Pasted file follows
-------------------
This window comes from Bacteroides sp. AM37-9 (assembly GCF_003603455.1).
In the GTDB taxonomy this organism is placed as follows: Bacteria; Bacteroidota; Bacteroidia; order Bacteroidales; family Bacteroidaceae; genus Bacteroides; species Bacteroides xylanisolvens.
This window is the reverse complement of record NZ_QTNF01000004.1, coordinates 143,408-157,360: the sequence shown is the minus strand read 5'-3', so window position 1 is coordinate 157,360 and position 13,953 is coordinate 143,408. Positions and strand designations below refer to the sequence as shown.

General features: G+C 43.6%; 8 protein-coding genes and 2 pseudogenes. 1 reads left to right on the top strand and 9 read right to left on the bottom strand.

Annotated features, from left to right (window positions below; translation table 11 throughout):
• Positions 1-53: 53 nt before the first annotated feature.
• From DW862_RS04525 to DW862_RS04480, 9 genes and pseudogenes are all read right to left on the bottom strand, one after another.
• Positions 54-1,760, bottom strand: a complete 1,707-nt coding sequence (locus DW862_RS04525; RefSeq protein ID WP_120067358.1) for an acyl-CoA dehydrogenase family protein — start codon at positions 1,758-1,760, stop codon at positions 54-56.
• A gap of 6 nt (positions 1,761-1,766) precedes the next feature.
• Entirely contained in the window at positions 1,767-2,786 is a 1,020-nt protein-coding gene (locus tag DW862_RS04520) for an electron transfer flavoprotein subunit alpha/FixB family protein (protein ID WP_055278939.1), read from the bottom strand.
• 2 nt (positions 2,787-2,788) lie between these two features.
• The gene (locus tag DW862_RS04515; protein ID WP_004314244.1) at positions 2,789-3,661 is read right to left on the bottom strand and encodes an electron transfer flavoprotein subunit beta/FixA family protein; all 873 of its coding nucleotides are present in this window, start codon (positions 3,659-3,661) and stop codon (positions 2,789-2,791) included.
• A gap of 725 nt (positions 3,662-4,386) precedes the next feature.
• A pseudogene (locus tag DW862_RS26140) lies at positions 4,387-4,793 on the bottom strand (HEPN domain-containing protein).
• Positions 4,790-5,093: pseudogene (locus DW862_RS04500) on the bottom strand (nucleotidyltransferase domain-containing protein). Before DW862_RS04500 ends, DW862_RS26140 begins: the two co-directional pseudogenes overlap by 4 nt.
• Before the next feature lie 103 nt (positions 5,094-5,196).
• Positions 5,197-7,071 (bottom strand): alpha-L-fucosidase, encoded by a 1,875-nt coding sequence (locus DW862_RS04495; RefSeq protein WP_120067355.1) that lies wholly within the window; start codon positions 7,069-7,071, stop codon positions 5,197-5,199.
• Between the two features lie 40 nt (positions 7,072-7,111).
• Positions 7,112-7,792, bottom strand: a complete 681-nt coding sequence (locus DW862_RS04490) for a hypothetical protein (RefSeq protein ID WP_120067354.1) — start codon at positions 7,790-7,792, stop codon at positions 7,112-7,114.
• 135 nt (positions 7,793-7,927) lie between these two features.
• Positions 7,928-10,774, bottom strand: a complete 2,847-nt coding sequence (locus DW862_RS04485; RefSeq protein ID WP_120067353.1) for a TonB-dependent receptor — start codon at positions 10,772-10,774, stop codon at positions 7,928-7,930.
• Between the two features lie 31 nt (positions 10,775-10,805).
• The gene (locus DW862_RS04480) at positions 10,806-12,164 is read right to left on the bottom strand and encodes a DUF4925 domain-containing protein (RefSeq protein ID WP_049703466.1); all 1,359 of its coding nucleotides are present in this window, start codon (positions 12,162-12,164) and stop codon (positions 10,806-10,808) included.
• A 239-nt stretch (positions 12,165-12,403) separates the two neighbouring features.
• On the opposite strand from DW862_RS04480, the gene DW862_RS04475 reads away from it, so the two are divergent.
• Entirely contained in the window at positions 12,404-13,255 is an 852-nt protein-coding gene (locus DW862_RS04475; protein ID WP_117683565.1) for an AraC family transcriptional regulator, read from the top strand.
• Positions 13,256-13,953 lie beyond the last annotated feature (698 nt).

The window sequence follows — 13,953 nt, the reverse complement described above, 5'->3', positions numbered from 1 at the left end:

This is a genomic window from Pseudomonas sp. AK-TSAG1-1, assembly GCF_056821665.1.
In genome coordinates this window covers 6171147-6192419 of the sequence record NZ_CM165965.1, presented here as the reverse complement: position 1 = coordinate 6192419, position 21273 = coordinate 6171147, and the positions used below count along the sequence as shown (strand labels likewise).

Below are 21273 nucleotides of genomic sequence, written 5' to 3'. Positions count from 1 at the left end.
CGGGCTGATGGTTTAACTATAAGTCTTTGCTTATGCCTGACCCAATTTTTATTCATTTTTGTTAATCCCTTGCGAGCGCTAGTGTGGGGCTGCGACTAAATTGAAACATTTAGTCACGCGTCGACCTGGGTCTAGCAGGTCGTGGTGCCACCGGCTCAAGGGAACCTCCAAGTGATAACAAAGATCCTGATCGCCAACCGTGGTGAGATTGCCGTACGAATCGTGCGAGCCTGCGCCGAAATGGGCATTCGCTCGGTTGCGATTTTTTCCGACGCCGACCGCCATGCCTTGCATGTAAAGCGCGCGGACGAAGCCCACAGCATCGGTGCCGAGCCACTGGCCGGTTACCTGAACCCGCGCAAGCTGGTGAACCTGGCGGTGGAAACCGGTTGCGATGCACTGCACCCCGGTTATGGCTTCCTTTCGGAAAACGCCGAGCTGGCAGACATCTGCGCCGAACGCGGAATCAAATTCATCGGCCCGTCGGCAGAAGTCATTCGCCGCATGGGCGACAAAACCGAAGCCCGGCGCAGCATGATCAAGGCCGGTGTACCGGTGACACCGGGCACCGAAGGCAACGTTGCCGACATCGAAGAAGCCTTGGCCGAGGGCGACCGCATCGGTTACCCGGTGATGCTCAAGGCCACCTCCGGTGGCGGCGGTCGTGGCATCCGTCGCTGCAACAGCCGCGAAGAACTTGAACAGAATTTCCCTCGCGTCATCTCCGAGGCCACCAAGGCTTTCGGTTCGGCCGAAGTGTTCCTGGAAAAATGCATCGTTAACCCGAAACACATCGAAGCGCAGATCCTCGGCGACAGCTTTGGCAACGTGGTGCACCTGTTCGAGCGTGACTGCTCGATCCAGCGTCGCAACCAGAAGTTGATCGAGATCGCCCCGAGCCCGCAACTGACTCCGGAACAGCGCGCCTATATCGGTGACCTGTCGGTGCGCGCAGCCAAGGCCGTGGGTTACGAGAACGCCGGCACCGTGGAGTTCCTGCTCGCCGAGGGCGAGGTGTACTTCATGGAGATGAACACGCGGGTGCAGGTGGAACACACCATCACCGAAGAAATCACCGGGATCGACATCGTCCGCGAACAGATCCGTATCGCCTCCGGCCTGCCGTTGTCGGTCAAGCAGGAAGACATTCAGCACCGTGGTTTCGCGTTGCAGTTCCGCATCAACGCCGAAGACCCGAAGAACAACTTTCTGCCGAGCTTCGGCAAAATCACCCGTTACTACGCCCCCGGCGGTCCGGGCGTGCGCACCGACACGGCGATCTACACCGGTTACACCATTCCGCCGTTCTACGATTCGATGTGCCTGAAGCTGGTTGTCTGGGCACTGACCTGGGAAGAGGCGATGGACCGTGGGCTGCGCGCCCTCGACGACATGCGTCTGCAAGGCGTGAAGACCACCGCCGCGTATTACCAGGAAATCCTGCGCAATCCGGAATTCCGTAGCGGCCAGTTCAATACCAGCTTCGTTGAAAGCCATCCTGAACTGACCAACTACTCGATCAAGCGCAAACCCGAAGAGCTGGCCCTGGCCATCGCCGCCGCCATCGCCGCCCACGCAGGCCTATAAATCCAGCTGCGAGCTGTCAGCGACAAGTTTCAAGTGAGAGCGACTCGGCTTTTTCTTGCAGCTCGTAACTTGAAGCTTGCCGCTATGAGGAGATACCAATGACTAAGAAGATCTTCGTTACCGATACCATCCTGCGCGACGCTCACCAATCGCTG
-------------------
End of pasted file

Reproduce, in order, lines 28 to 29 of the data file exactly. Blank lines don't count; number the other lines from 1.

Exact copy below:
The window sequence follows — 13,953 nt, the reverse complement described above, 5'->3', positions numbered from 1 at the left end:

This is a genomic window from Pseudomonas sp. AK-TSAG1-1, assembly GCF_056821665.1.